Kitchen robots potpourri

 

The World's First Home Robotic Chef Can Cook Over 100 Meals

This year, Moley, the first robotic kitchen will be launched by a London-based company, that has unlimited access to chefs and their recipes worldwide.  It is expected to cook and clean up after itself. But looks like, it does not completely eliminate human supervision.

The way this machine works is by specifying the number of portions, type of cuisine, dietary restrictions, calorie count, desired ingredients, cooking method, chef, etc. from the recipe library first. Then, with a single tap, you could choose your recipe, place the individual pre-packaged containers of measured, washed and cut ingredients (that you could order through Moley) on designated spots, and press “start” for the cooking process to begin.

Since the Moley kitchen could essentially cook any downloadable recipe on the internet, the food-robotics-AI startup expects to include a “share and sell” your own recipes feature, where consumers and professional chefs could access and sell their ideas via the “digital style library of recipes” database.

However, there are safety and quality concerns about having a robot-chef. What if the machine chops aimlessly and the owner is left without a meal is a concern raised in the article. Further, cooking involves the chef's personal touch and an engagement of all the five senses, which cannot be realized by a robot. 

Our Robot Overlords Are Now Delivering Pizza, And Cooking It On The Go

To solve the problem of cold pizzas, Zume Pizza, where robots and AI run the show, was started in Mountain View, California was started. 

A customer places an order on the app. A team of mostly robots assembles the 14-inch pies, each of which gets loaded par-baked — or partially baked.

 

 

There is only one human worker I the delivery truck  - to drive, slice and deliver to your doorstep. The human does not have to think about when to turn the ovens on and off or what route to take - because these are all decided by AI.  A few minutes prior to arriving at the scheduled delivery destination, the AI starts the oven to finish cooking the order.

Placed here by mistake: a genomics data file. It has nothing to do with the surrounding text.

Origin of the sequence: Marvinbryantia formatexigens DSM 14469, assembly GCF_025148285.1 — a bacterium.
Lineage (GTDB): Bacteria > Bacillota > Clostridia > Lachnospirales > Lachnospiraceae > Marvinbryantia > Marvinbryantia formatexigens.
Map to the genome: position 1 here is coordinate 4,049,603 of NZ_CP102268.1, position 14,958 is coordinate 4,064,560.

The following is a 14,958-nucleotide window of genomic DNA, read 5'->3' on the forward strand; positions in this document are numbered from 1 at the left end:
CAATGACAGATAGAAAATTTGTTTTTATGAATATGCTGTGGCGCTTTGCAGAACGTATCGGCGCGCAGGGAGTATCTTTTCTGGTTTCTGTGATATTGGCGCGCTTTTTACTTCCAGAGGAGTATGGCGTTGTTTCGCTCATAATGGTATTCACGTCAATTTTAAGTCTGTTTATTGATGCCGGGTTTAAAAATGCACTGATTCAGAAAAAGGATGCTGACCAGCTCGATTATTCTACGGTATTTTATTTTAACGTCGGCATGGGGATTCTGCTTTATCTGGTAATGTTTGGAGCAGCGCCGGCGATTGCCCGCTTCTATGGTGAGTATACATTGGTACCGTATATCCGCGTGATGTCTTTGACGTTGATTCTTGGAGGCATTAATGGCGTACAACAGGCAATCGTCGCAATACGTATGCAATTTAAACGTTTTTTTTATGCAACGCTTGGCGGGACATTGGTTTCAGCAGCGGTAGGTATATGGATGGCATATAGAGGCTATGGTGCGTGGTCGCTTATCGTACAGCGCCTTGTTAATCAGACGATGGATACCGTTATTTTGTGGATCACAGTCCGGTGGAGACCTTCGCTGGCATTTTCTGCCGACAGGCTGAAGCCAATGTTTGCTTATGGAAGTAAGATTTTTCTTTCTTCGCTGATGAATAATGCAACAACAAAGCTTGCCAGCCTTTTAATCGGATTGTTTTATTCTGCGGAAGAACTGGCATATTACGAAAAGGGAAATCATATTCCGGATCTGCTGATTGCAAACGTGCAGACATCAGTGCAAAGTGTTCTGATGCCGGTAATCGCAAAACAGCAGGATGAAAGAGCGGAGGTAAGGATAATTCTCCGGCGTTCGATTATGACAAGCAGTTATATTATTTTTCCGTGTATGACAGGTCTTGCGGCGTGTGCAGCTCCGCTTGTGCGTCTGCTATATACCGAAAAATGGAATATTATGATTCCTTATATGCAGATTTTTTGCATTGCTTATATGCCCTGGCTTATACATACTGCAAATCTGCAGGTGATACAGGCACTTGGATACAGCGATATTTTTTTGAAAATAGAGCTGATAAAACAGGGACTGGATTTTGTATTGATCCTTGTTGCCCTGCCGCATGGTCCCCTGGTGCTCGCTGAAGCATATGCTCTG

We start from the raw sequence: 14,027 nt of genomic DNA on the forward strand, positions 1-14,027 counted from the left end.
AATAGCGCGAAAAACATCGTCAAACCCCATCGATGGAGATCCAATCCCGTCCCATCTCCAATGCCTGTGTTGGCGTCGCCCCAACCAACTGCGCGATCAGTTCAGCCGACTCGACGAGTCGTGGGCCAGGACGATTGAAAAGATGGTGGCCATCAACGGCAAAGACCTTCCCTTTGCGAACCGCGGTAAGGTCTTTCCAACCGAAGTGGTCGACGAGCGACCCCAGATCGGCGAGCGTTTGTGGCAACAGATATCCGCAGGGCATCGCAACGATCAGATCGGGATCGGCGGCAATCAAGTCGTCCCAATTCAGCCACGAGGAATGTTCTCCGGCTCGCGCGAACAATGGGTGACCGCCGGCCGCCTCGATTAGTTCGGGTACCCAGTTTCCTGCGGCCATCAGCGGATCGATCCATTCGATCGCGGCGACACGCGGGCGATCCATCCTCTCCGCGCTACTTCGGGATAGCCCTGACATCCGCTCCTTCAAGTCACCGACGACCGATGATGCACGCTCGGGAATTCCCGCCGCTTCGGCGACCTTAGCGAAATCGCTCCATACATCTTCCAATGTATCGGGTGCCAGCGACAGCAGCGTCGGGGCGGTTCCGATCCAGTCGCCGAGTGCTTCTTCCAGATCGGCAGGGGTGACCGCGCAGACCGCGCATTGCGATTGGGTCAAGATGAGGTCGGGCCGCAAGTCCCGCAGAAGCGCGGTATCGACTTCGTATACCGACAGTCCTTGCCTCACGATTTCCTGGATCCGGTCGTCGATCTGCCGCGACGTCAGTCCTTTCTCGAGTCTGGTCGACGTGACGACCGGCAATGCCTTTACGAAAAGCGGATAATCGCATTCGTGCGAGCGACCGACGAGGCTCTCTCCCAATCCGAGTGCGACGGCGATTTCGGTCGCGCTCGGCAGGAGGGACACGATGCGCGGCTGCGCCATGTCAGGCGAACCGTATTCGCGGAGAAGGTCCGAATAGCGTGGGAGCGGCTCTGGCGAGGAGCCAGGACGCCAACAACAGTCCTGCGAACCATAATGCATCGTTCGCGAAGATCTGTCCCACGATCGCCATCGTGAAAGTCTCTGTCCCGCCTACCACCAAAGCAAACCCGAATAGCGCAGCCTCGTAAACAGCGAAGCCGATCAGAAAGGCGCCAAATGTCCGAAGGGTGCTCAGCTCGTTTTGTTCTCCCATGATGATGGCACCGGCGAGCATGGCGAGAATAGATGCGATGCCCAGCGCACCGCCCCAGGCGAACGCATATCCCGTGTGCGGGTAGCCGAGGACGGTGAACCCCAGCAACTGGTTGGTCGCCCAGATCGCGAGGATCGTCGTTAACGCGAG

Augmented reality kitchens keep novice chefs on track

Japan is not far behind either with regards to the use of robots in cooking. Scientists at Kyoto Sangyo University have developed a kitchen with ceiling-mounted cameras and projectors that overlay cooking instructions on the ingredients. This lets cooks concentrate on their task (e.g., slicing) without having to look up at a recipe book or a screen.

The upgrade from a clasping claw to a classic spinning spatula took a lot of programming but it was necessary. After all, you need the easiest to clean surface when dealing with raw meat — you really don’t want that stuff getting caught up in a device’s various nooks and crannies.

The developers of Flippy is working on a number of new features for the robot, including advanced computer imaging and AI that will help it adapt over time to things like a changing seasonal menu.

 

Flippy, the hamburger cooking robot, gets its first restaurant gig

Caliburger, a fast food chain based in California is using Flippy to flip hamburgers. Flippy is an industrial robotic arm with a classic spinning spatula.

Suppose you want to fillet a fish. Lay it down on a chopping board and the cameras will detect its outline and orientation so the projectors can overlay a virtual knife on the fish with a line indicating where to cut. Speech bubbles even appear to sprout from the fish’s mouth, guiding you through each step.

The kitchen also comes equipped with a small robot assistant named Phyno that sits on the countertop. When its cameras detect the chef has stopped touching the ingredients, Phyno asks whether that particular step in the recipe is complete. Users can answer “yes” to move on to the next step or “no” to have the robot repeat the instructions.

 

 

 

Robots Cooked and Served My Dinner

 

 

 

 

 

In the Chinese city of Kunshan, a small team of robot cooks and waiters serve dumplings and fried rice  at Tian Waike Restaurant.

“A robot can work for seven to eight years and more than ten hours a day,” Song Yugang, the owner of the company that designed the robots said. “Waiters and waitresses work for eight hours every day, nine at most. You need to provide accommodations and meals. But our robots consume three yuan [50 cents, or 30 pence] worth of electricity a day at most.”